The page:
By Grace Deng, Washington State Standard, July 25, 2023
Washington will offer limited Medicaid coverage to youth and adults in correctional facilities up to 90 days before they are released, starting July 1, 2025.
The expansion is part of Washington’s Medicaid Transformation Project 2.0, an agreement between the state and the federal government that allows Washington to use federal Medicaid funds in new Apple Health programs. (Apple Health is the state’s name for Medicaid.) In June, the Centers for Medicare & Medicaid Services approved an update to Washington’s Medicaid Transformation Project, renewing it for five more years.
People nearing release from state prisons, local jails and youth correctional facilities will be eligible for the new benefits.
The prerelease benefit package includes providing treatment medication for substance-use disorders. Research shows that the leading cause of death for former prisoners is drug overdose. People lose physical tolerance for drugs while incarcerated, which makes return to use especially dangerous. One study of former North Carolina prisoners suggests recently released individuals are up to 40 times more likely to die from an overdose.
California has announced a similar Medicaid program for soon-to-be released people. Rhode Island has offered medication-assisted treatment for incarcerated individuals with drug addiction since 2016; the program cut post-incarceration deaths by two-thirds.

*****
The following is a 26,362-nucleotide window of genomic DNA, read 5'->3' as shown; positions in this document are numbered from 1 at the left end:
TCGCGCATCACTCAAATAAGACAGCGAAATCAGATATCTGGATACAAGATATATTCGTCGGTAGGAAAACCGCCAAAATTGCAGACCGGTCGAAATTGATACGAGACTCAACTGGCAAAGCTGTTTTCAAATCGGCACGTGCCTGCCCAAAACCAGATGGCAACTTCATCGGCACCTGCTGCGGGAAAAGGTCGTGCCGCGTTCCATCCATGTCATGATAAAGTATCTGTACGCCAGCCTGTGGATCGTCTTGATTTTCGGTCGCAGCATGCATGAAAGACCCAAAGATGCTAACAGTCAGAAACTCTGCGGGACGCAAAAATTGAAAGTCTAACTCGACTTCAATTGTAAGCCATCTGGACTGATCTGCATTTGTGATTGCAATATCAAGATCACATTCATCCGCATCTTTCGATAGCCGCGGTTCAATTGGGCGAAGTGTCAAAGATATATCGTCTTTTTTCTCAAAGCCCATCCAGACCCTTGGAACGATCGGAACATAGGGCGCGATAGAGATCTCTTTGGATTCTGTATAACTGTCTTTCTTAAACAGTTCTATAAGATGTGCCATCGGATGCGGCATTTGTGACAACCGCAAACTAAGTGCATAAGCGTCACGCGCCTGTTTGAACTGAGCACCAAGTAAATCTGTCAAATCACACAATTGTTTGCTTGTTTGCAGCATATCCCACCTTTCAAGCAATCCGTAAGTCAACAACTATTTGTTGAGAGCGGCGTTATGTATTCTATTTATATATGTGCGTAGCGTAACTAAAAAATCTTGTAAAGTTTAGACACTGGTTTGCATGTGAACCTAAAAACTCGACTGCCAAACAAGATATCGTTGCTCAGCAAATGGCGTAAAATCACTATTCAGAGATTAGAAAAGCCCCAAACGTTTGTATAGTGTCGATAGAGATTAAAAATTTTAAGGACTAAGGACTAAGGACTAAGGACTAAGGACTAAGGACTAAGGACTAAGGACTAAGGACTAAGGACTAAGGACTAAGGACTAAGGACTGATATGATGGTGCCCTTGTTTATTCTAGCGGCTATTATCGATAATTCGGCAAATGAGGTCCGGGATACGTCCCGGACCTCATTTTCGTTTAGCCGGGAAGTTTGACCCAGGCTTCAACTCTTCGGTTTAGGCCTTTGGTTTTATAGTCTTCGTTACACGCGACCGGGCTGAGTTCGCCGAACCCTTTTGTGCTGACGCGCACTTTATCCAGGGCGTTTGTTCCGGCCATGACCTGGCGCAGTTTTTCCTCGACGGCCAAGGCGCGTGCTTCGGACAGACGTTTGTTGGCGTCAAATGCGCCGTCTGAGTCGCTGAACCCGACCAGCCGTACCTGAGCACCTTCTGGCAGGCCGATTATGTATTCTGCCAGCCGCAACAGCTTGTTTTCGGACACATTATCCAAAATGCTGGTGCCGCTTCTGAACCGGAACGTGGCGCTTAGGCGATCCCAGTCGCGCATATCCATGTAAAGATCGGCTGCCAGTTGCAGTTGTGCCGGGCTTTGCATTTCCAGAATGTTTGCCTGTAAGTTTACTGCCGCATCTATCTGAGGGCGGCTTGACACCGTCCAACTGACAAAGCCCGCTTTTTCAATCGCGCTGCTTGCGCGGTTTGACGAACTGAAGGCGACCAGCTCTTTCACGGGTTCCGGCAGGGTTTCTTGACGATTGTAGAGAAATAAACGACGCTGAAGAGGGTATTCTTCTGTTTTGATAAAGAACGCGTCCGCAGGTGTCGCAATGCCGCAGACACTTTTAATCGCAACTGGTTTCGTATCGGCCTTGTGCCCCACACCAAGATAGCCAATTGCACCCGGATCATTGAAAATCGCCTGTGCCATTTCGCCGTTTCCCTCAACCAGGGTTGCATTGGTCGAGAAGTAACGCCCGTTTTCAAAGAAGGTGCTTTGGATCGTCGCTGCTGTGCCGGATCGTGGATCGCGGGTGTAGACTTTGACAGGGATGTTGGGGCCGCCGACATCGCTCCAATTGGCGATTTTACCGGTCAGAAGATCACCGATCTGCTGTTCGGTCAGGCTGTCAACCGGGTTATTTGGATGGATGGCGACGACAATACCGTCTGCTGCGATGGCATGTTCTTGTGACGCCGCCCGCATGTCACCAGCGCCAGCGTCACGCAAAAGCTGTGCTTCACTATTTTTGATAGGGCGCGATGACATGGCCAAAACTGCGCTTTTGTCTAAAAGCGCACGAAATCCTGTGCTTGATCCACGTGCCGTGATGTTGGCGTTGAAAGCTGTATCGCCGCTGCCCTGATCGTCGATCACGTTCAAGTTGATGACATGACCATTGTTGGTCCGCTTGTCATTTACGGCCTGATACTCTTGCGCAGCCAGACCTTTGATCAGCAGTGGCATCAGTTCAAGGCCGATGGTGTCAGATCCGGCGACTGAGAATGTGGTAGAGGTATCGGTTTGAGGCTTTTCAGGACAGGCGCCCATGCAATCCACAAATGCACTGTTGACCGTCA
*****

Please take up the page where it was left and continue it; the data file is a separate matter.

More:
Congressional lawmakers introduced a federal proposal similar to Washington’s new program called the Reentry Act in March. The legislation — which has bipartisan support but hasn’t gained much traction — would provide Medicaid coverage to people up to 30 days before release from a correctional facility.
Other new programs announced under the June renewal of the state’s Medicaid Transformation Project include expansion of postpartum care, continuous Apple Health enrollment for children ages 0-5 years and social services programs like rent subsidies.
The state’s Medicaid Transformation Project is carried out under what’s known as a Section 1115 demonstration waiver. These waivers offer states a way to try out new Medicaid initiatives that otherwise wouldn’t be allowed under federal law. Medicaid is the nation’s main safety net health coverage program for low-income people and those with disabilities.
FEATURED IMAGE: Washington will offer Medicaid coverage to people nearing release at state prisons, jails and youth correctional facilities. The hope is providing health care will reduce the high death rates for recently released individuals. (Getty Images)
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